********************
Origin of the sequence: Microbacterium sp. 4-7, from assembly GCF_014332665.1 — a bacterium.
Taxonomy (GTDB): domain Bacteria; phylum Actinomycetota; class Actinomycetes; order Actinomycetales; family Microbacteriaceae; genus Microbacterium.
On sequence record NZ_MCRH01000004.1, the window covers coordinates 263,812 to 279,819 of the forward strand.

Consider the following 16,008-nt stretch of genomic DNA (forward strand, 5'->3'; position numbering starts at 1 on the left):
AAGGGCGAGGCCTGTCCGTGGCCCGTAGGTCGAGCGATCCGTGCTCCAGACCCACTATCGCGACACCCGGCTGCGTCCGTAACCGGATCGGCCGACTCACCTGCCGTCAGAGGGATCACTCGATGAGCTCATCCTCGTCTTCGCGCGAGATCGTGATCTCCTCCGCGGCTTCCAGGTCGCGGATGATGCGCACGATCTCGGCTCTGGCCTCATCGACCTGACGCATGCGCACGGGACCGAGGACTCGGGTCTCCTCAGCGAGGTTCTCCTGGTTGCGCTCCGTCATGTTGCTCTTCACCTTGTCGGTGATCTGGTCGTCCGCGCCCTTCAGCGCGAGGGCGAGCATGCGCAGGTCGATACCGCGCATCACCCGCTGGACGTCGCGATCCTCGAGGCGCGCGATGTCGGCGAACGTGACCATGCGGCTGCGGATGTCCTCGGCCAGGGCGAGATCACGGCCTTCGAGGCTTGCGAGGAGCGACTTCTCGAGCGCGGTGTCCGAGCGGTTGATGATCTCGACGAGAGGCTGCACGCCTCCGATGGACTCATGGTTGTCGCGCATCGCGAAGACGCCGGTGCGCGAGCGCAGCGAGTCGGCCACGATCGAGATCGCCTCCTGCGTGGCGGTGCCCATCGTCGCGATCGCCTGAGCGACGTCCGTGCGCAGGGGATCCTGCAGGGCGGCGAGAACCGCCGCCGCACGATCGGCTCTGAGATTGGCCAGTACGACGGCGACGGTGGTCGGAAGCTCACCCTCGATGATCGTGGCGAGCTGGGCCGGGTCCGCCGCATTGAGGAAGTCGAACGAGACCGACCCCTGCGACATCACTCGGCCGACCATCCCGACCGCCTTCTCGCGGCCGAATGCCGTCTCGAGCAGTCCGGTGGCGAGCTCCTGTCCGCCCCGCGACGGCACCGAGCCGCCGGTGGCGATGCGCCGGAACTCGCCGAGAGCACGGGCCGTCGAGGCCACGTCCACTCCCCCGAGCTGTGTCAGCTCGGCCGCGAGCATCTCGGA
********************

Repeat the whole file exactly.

Origin of the sequence: Microbacterium sp. 4-7, from assembly GCF_014332665.1 — a bacterium.
Taxonomy (GTDB): domain Bacteria; phylum Actinomycetota; class Actinomycetes; order Actinomycetales; family Microbacteriaceae; genus Microbacterium.
On sequence record NZ_MCRH01000004.1, the window covers coordinates 263,812 to 279,819 of the forward strand.

Consider the following 16,008-nt stretch of genomic DNA (forward strand, 5'->3'; position numbering starts at 1 on the left):
AAGGGCGAGGCCTGTCCGTGGCCCGTAGGTCGAGCGATCCGTGCTCCAGACCCACTATCGCGACACCCGGCTGCGTCCGTAACCGGATCGGCCGACTCACCTGCCGTCAGAGGGATCACTCGATGAGCTCATCCTCGTCTTCGCGCGAGATCGTGATCTCCTCCGCGGCTTCCAGGTCGCGGATGATGCGCACGATCTCGGCTCTGGCCTCATCGACCTGACGCATGCGCACGGGACCGAGGACTCGGGTCTCCTCAGCGAGGTTCTCCTGGTTGCGCTCCGTCATGTTGCTCTTCACCTTGTCGGTGATCTGGTCGTCCGCGCCCTTCAGCGCGAGGGCGAGCATGCGCAGGTCGATACCGCGCATCACCCGCTGGACGTCGCGATCCTCGAGGCGCGCGATGTCGGCGAACGTGACCATGCGGCTGCGGATGTCCTCGGCCAGGGCGAGATCACGGCCTTCGAGGCTTGCGAGGAGCGACTTCTCGAGCGCGGTGTCCGAGCGGTTGATGATCTCGACGAGAGGCTGCACGCCTCCGATGGACTCATGGTTGTCGCGCATCGCGAAGACGCCGGTGCGCGAGCGCAGCGAGTCGGCCACGATCGAGATCGCCTCCTGCGTGGCGGTGCCCATCGTCGCGATCGCCTGAGCGACGTCCGTGCGCAGGGGATCCTGCAGGGCGGCGAGAACCGCCGCCGCACGATCGGCTCTGAGATTGGCCAGTACGACGGCGACGGTGGTCGGAAGCTCACCCTCGATGATCGTGGCGAGCTGGGCCGGGTCCGCCGCATTGAGGAAGTCGAACGAGACCGACCCCTGCGACATCACTCGGCCGACCATCCCGACCGCCTTCTCGCGGCCGAATGCCGTCTCGAGCAGTCCGGTGGCGAGCTCCTGTCCGCCCCGCGACGGCACCGAGCCGCCGGTGGCGATGCGCCGGAACTCGCCGAGAGCACGGGCCGTCGAGGCCACGTCCACTCCCCCGAGCTGTGTCAGCTCGGCCGCGAGCATCTCGGA